ias-toppers-electrification-in-india
Editorial Notes

Editorial Notes 4th November 2016

Electrification: National Trend; Sustainable Development Goals; What is behavioural science? What is the need of behavioural science in policy making? What is nudging?
By IT's Editorial Notes Team
November 04, 2016
GS (M) Paper-3: “Science and Technology- developments and their applications and effects in everyday life”
GS (M) Paper-2: “Important aspects of governance, transparency and accountability”

 

Going beyond technological fixes

ias-toppers-behavioural-science-unit

Introduction:

The NITI Aayog has decided to come up with a behavioural science unit as part of planning strategy.

What is behavioural science?

  • The term behavioural science involves the systematic analysis and investigation of human and other animal behaviour through controlled and naturalistic observation, and disciplined scientific experimentation.
  • Examples of behavioural sciences include psychology, psychobiology, and cognitive science.
  • Developed countries such as the US, UK, Australia and Singapore have full-fledged behavioural sciences teams closely working with the government.
  • They aim to make policies cost effective, easy to understand and help people make better choices for themselves.

What is the need of behavioural science in policy making?

  • The assumption of rationality that the standard economic theories propose is only partially true.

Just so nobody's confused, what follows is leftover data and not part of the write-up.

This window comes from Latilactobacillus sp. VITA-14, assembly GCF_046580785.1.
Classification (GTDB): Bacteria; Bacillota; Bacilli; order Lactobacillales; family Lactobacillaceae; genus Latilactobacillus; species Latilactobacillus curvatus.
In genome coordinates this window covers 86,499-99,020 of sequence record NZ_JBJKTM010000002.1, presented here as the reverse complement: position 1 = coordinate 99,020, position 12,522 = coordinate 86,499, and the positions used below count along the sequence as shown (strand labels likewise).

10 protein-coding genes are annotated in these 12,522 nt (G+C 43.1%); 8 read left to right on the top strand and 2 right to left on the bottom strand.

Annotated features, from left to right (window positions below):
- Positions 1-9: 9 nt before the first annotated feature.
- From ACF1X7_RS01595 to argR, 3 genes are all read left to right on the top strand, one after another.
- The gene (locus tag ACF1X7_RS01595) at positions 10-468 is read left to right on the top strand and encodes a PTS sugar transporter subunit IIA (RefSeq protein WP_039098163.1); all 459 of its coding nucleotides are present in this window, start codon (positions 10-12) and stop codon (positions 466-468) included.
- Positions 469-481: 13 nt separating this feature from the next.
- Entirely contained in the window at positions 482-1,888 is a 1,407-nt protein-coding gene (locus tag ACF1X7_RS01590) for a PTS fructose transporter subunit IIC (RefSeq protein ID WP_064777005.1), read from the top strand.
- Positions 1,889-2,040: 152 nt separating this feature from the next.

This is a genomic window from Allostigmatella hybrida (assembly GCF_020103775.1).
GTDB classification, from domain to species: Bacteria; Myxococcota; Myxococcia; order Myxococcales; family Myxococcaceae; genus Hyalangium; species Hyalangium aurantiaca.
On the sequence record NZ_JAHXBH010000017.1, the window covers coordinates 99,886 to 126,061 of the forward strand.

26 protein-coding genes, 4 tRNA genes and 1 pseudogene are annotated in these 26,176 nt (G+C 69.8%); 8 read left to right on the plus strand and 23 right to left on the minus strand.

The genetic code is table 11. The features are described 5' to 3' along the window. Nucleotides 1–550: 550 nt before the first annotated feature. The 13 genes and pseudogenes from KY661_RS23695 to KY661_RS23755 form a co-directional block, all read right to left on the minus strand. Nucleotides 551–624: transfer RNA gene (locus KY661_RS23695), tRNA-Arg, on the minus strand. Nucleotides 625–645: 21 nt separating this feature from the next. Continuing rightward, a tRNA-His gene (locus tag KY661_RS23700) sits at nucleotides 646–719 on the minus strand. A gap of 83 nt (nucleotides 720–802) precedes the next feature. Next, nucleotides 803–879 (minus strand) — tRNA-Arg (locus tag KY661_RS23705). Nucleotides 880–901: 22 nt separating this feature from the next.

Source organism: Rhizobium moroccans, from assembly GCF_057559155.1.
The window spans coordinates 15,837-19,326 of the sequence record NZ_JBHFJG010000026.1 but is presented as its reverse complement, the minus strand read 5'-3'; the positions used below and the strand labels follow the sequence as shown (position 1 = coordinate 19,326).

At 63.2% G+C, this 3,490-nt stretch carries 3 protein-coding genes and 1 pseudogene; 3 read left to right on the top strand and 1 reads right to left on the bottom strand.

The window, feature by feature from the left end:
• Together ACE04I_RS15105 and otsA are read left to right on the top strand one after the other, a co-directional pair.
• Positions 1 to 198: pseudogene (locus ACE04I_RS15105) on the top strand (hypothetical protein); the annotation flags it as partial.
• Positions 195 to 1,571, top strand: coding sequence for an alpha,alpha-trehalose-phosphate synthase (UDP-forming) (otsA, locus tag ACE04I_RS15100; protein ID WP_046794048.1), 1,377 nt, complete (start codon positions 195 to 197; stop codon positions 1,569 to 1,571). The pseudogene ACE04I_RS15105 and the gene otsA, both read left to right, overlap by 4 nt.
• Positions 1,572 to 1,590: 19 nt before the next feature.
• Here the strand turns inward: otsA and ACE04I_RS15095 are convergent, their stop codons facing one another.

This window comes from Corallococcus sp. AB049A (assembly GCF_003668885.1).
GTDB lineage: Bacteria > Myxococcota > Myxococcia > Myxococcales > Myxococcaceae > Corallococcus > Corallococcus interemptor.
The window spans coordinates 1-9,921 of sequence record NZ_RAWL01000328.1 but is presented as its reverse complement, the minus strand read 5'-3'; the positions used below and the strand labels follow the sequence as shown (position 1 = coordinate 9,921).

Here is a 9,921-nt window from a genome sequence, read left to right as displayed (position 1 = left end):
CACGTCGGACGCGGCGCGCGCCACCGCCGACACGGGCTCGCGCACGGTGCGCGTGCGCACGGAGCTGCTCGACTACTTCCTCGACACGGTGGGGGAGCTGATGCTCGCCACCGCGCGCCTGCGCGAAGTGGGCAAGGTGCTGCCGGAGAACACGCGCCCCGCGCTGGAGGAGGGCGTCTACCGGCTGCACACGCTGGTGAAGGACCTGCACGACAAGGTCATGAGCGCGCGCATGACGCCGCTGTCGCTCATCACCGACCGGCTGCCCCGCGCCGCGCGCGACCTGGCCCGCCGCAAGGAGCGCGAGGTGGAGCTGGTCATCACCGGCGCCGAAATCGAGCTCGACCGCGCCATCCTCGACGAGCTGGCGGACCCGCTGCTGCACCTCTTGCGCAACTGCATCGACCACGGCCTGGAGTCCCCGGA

• Humans not always reveal their preferences consistently or take decision that maximises their satisfaction and in their best interest.
  • For example, many economic-models assume human to be a rational economic man one who acts rationally and with complete knowledge, but entirely out of self-interest and the quest to maximize personal utility but this not always a case because many of our decisions are often based on emotions rather than rationalization.
  • There are number of factors that affect how we decide among choice, and this has been a theme of intense research in the past four decades leading to the birth of behavioural economics.
  • We nearly always choose short term over long term, have bounded rationality and go terribly wrong in assessing risks in high stakes situations.
  • In the hundreds of situations that we encounter every day, our short term approach leads to inherent biases, prejudices and miscalculations. Often, we are unable to think about what is in our best interest.
  • These behavioural fallacies have severe costs in public policy implementation especially in social policies aimed at welfare.